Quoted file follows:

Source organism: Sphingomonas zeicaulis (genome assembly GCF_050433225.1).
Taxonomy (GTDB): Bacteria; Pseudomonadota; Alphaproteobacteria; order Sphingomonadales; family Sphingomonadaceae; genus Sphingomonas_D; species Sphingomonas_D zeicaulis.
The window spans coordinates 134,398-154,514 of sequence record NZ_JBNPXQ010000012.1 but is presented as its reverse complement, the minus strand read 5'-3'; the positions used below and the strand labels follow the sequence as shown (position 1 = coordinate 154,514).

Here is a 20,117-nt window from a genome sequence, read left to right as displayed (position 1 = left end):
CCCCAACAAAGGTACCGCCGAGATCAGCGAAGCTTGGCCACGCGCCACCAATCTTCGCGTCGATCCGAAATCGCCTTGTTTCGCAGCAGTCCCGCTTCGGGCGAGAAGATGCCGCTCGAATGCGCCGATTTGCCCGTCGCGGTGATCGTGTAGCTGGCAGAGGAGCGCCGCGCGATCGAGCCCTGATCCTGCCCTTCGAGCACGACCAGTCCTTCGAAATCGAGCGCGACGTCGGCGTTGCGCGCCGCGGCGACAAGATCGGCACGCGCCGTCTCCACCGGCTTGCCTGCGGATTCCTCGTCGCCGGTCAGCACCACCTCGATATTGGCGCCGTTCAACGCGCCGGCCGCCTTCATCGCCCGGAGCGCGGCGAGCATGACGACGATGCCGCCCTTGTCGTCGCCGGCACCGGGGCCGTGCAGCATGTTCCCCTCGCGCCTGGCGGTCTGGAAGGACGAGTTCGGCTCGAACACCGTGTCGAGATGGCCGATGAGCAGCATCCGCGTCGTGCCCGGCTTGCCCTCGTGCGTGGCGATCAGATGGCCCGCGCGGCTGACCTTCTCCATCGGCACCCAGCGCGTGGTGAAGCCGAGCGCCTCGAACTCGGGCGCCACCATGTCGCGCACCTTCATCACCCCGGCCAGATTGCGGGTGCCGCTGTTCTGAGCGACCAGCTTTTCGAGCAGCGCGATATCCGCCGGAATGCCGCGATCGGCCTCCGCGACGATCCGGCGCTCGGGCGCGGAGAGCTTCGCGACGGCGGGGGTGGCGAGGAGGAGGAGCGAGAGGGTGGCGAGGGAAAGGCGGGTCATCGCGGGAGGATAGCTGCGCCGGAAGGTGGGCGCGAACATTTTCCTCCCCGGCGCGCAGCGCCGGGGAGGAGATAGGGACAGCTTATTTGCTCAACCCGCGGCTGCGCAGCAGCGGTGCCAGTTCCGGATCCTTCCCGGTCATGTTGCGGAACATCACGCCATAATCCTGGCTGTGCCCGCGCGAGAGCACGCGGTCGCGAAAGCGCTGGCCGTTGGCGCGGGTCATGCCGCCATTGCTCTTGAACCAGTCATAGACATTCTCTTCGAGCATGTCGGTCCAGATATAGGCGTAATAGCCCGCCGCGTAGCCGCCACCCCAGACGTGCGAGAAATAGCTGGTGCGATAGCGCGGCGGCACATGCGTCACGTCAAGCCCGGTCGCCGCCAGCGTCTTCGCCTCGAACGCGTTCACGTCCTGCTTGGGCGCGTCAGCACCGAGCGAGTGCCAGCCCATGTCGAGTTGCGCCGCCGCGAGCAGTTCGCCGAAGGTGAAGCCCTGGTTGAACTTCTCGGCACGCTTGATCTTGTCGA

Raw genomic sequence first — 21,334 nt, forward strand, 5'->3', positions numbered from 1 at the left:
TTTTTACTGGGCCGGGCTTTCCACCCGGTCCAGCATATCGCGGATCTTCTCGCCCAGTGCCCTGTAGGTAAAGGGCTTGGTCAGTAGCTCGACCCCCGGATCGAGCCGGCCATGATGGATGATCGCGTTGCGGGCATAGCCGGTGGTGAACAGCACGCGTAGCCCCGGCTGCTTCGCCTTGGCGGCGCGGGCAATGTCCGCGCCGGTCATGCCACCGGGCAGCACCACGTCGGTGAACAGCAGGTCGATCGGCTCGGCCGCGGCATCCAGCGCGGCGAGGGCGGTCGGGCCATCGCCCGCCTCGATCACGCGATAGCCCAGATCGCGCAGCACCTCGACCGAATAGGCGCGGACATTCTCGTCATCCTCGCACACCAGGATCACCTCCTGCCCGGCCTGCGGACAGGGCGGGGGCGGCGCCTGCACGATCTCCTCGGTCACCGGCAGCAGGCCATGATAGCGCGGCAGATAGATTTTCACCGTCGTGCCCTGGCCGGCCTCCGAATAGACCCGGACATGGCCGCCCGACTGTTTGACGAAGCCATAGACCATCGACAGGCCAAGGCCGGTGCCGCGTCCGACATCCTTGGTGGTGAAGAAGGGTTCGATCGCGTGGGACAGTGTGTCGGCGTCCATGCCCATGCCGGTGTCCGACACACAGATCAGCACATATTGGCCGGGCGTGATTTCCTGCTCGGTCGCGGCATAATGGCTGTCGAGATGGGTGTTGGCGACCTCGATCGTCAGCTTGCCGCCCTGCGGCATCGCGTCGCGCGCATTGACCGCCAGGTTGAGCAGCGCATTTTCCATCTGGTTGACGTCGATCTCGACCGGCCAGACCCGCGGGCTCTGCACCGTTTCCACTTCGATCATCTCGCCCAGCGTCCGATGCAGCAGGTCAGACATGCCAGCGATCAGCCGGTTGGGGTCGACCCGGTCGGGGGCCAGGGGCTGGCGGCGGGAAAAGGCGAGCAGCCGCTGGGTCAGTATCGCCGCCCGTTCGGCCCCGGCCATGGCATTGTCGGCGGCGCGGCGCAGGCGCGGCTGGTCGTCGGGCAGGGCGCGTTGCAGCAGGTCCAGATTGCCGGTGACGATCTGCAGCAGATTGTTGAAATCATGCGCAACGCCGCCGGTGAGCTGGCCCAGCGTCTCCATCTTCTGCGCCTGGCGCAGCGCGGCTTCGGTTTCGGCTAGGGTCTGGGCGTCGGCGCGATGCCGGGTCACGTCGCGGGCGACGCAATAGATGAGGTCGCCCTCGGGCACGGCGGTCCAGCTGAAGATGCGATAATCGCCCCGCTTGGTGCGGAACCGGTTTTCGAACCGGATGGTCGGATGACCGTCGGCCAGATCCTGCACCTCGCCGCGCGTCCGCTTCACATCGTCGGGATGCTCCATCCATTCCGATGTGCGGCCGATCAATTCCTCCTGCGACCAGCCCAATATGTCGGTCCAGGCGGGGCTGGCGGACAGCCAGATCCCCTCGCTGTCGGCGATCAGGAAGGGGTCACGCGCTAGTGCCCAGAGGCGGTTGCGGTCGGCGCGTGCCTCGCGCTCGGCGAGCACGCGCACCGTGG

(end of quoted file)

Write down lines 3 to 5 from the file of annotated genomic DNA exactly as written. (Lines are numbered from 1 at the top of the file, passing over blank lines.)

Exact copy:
The window spans coordinates 134,398-154,514 of sequence record NZ_JBNPXQ010000012.1 but is presented as its reverse complement, the minus strand read 5'-3'; the positions used below and the strand labels follow the sequence as shown (position 1 = coordinate 154,514).

Here is a 20,117-nt window from a genome sequence, read left to right as displayed (position 1 = left end):
CCCCAACAAAGGTACCGCCGAGATCAGCGAAGCTTGGCCACGCGCCACCAATCTTCGCGTCGATCCGAAATCGCCTTGTTTCGCAGCAGTCCCGCTTCGGGCGAGAAGATGCCGCTCGAATGCGCCGATTTGCCCGTCGCGGTGATCGTGTAGCTGGCAGAGGAGCGCCGCGCGATCGAGCCCTGATCCTGCCCTTCGAGCACGACCAGTCCTTCGAAATCGAGCGCGACGTCGGCGTTGCGCGCCGCGGCGACAAGATCGGCACGCGCCGTCTCCACCGGCTTGCCTGCGGATTCCTCGTCGCCGGTCAGCACCACCTCGATATTGGCGCCGTTCAACGCGCCGGCCGCCTTCATCGCCCGGAGCGCGGCGAGCATGACGACGATGCCGCCCTTGTCGTCGCCGGCACCGGGGCCGTGCAGCATGTTCCCCTCGCGCCTGGCGGTCTGGAAGGACGAGTTCGGCTCGAACACCGTGTCGAGATGGCCGATGAGCAGCATCCGCGTCGTGCCCGGCTTGCCCTCGTGCGTGGCGATCAGATGGCCCGCGCGGCTGACCTTCTCCATCGGCACCCAGCGCGTGGTGAAGCCGAGCGCCTCGAACTCGGGCGCCACCATGTCGCGCACCTTCATCACCCCGGCCAGATTGCGGGTGCCGCTGTTCTGAGCGACCAGCTTTTCGAGCAGCGCGATATCCGCCGGAATGCCGCGATCGGCCTCCGCGACGATCCGGCGCTCGGGCGCGGAGAGCTTCGCGACGGCGGGGGTGGCGAGGAGGAGGAGCGAGAGGGTGGCGAGGGAAAGGCGGGTCATCGCGGGAGGATAGCTGCGCCGGAAGGTGGGCGCGAACATTTTCCTCCCCGGCGCGCAGCGCCGGGGAGGAGATAGGGACAGCTTATTTGCTCAACCCGCGGCTGCGCAGCAGCGGTGCCAGTTCCGGATCCTTCCCGGTCATGTTGCGGAACATCACGCCATAATCCTGGCTGTGCCCGCGCGAGAGCACGCGGTCGCGAAAGCGCTGGCCGTTGGCGCGGGTCATGCCGCCATTGCTCTTGAACCAGTCATAGACATTCTCTTCGAGCATGTCGGTCCAGATATAGGCGTAATAGCCCGCCGCGTAGCCGCCACCCCAGACGTGCGAGAAATAGCTGGTGCGATAGCGCGGCGGCACATGCGTCACGTCAAGCCCGGTCGCCGCCAGCGTCTTCGCCTCGAACGCGTTCACGTCCTGCTTGGGCGCGTCAGCACCGAGCGAGTGCCAGCCCATGTCGAGTTGCGCCGCCGCGAGCAGTTCGCCGAAGGTGAAGCCCTGGTTGAACTTCTCGGCACGCTTGATCTTGTCGA